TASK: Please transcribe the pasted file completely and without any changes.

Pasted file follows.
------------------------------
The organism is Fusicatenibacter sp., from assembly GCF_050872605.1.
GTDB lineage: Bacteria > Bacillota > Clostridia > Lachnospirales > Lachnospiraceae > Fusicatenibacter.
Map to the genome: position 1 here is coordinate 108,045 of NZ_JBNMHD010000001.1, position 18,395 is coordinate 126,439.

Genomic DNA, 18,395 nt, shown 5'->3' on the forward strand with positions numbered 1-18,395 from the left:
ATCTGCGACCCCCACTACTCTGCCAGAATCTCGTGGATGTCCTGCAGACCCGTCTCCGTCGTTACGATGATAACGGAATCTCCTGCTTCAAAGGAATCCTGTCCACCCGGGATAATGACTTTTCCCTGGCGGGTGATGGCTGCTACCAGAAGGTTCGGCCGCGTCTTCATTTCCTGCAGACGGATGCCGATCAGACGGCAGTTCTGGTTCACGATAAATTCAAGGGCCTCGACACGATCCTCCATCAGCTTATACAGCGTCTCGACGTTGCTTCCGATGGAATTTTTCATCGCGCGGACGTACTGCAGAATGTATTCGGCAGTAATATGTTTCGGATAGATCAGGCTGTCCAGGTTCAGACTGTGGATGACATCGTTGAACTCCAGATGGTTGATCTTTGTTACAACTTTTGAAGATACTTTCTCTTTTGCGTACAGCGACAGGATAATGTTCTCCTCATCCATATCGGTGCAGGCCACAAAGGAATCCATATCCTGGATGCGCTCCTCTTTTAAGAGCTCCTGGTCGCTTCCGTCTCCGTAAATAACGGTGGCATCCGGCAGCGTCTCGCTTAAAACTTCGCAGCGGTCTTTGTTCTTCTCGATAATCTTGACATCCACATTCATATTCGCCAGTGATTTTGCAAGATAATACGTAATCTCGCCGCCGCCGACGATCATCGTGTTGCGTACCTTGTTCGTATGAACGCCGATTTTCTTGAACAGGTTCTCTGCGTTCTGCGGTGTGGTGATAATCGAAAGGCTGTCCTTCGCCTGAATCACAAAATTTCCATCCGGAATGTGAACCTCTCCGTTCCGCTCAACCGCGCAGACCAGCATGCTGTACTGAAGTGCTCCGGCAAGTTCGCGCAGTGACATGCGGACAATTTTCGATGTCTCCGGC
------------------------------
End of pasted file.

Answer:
The organism is Fusicatenibacter sp., from assembly GCF_050872605.1.
GTDB lineage: Bacteria > Bacillota > Clostridia > Lachnospirales > Lachnospiraceae > Fusicatenibacter.
Map to the genome: position 1 here is coordinate 108,045 of NZ_JBNMHD010000001.1, position 18,395 is coordinate 126,439.

Genomic DNA, 18,395 nt, shown 5'->3' on the forward strand with positions numbered 1-18,395 from the left:
ATCTGCGACCCCCACTACTCTGCCAGAATCTCGTGGATGTCCTGCAGACCCGTCTCCGTCGTTACGATGATAACGGAATCTCCTGCTTCAAAGGAATCCTGTCCACCCGGGATAATGACTTTTCCCTGGCGGGTGATGGCTGCTACCAGAAGGTTCGGCCGCGTCTTCATTTCCTGCAGACGGATGCCGATCAGACGGCAGTTCTGGTTCACGATAAATTCAAGGGCCTCGACACGATCCTCCATCAGCTTATACAGCGTCTCGACGTTGCTTCCGATGGAATTTTTCATCGCGCGGACGTACTGCAGAATGTATTCGGCAGTAATATGTTTCGGATAGATCAGGCTGTCCAGGTTCAGACTGTGGATGACATCGTTGAACTCCAGATGGTTGATCTTTGTTACAACTTTTGAAGATACTTTCTCTTTTGCGTACAGCGACAGGATAATGTTCTCCTCATCCATATCGGTGCAGGCCACAAAGGAATCCATATCCTGGATGCGCTCCTCTTTTAAGAGCTCCTGGTCGCTTCCGTCTCCGTAAATAACGGTGGCATCCGGCAGCGTCTCGCTTAAAACTTCGCAGCGGTCTTTGTTCTTCTCGATAATCTTGACATCCACATTCATATTCGCCAGTGATTTTGCAAGATAATACGTAATCTCGCCGCCGCCGACGATCATCGTGTTGCGTACCTTGTTCGTATGAACGCCGATTTTCTTGAACAGGTTCTCTGCGTTCTGCGGTGTGGTGATAATCGAAAGGCTGTCCTTCGCCTGAATCACAAAATTTCCATCCGGAATGTGAACCTCTCCGTTCCGCTCAACCGCGCAGACCAGCATGCTGTACTGAAGTGCTCCGGCAAGTTCGCGCAGTGACATGCGGACAATTTTCGATGTCTCCGGC